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March celebrates the profession of social work

During the month of March the National Association of Social Workers (http://www.naswdc.org) and the local chapter celebrates National Social Work Month (http://www.naswdc.org/pressroom/swmonth). The profession of social work has a history which began with the humanitarian efforts of Protestant denominations mainly in England and the United States.
The early efforts were considered urban missionary work to resolve problems in large cities such as New York and London. The large influx of people during the 19th century in to these large urban centers was creating problems of poverty, prostitution, and disease. In the United States these early efforts were known as the Settlement House Movement. The person created as being most influential in the movement was Jane Addams who established the Hull House. The Hull House was founded by Addams to help overcome poverty by focusing on the causes through what was known as the three R’s; research, reform, and residence.
Soon many schools of social work were opened to train individuals. They were the forerunners of such programs as the Schools of Social Work at the University of Alabama, University of Alabama at Birmingham, and locally Alabama A&M University.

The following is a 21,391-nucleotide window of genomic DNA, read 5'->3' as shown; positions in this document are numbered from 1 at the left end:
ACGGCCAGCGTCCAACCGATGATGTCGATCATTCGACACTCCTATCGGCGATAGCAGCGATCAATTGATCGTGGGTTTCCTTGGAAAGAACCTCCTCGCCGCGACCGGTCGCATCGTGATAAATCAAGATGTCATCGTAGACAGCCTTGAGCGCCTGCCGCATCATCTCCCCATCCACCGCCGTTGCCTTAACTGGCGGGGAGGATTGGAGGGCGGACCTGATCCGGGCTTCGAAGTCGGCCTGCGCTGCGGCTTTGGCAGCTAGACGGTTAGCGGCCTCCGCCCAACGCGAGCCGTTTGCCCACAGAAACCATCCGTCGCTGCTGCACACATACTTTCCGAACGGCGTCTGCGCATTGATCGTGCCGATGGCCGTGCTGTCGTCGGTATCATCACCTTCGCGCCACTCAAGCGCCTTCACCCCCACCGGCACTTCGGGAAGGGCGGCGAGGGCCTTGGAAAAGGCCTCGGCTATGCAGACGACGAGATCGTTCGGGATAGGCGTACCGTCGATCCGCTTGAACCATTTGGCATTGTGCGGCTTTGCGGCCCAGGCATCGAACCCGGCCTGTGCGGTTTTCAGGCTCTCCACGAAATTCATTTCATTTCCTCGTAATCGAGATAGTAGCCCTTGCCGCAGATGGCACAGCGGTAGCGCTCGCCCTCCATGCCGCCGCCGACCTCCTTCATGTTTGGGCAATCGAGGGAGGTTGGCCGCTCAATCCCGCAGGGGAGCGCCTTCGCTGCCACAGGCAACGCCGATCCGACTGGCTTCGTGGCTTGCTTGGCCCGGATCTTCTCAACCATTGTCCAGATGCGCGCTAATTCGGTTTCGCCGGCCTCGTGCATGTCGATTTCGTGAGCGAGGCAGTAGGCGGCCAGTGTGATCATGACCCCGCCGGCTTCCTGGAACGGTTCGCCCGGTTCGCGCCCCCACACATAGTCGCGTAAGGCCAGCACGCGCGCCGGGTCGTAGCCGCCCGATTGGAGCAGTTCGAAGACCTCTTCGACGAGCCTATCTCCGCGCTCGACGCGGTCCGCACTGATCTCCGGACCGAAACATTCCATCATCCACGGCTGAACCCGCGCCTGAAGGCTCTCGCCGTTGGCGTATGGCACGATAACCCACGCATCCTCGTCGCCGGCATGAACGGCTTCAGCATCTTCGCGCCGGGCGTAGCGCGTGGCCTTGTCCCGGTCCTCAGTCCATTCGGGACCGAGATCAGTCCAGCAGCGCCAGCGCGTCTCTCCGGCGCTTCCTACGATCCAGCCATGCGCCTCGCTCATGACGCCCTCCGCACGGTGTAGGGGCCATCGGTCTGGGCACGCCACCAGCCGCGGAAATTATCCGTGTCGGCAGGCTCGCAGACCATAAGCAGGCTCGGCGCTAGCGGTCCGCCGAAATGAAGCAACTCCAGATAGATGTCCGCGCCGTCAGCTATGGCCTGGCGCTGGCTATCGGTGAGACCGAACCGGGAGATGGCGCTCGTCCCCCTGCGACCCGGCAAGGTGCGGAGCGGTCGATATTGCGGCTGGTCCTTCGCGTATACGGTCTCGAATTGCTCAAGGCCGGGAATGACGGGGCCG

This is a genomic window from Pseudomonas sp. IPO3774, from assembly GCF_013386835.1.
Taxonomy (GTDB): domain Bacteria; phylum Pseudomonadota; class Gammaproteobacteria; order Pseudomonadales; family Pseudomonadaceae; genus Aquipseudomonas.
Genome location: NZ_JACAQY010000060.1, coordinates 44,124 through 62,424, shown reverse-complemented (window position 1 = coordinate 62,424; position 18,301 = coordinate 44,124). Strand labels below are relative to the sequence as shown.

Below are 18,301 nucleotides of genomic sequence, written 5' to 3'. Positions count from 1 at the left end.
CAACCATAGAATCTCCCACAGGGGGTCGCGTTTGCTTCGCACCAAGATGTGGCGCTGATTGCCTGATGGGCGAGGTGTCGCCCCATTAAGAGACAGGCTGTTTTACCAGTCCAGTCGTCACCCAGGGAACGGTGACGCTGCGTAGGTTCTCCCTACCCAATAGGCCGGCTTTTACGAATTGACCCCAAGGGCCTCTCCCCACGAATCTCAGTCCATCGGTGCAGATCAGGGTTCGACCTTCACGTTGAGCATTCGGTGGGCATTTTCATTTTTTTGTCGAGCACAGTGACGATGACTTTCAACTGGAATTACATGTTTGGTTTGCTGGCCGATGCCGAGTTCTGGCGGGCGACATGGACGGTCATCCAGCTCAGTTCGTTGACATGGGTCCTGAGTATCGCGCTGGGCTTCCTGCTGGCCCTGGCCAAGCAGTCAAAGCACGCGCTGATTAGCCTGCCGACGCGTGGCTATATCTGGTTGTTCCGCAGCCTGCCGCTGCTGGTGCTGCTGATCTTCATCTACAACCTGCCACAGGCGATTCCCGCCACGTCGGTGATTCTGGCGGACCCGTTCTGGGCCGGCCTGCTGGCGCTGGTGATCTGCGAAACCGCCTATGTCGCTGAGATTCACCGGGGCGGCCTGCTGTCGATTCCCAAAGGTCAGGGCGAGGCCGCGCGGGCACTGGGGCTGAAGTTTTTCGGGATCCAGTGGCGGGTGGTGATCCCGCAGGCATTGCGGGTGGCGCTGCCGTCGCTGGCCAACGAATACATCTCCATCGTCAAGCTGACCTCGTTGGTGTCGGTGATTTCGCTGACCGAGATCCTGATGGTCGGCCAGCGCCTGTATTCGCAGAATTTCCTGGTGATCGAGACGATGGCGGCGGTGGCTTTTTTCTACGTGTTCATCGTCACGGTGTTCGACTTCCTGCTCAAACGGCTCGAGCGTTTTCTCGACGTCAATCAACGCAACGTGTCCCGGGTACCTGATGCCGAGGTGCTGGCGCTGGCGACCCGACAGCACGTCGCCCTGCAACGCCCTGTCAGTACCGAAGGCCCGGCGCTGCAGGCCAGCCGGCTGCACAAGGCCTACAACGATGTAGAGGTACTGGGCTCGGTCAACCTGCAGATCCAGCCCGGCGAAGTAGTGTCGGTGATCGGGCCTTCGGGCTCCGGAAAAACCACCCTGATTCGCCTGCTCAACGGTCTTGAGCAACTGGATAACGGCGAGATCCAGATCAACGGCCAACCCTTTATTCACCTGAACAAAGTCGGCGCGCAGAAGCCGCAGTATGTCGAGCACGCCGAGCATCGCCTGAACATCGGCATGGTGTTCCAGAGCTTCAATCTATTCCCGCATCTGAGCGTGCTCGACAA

Other early social workers were Florence Kelly, Mary McDowall, Lillian Ward, Robert Hunter, Edward Devine, James West, and Homer Folks. They were joined by workers who began their careers in the settlements but then moved into public service in the 1920s. Some of the most notable were poised to aid Franklin Roosevelt during his presidency during the Great Depression. These were Harry Hopkins, Frances Perkins, Molly Dewson, and Aubrey Williams. These later days’ social work professionals were also instrumental in overcoming the public’s previously low opinion of the social work profession.
There are a large number of social workers employed in the public and private sector in Madison County.  Two who exemplify the very early founders of the profession in that they are not just employed in the profession but they also devote significant amounts of their free time in helping others. They are both employed by the Asbury Counseling Center in Madison (http://www.asburycfcc.net). Robbie Dodson has 20 years experience in the field of social work. She volunteers with the Royal Family Kid’s Camp, a camp for foster children (http://www.rfkc.org) (see related article at http://www.examiner.com/examiner/x-17689-huntsville-christian-missions-examiner~y2009m8d2-RFKC-it-is-not-a-church-camp). Also Celebrate Recovery (http://www.celebraterecovery.com) which is a program for people dealing with addictions. The other woman is Linda Bowman who has 18 years experience. Linda is involved with Healing Hands After-Abortion Recovery Program, Choose Life of North Alabama (http://www.chooselifehuntsville.org), and Ramah International (http://www.ramahinternational.org).

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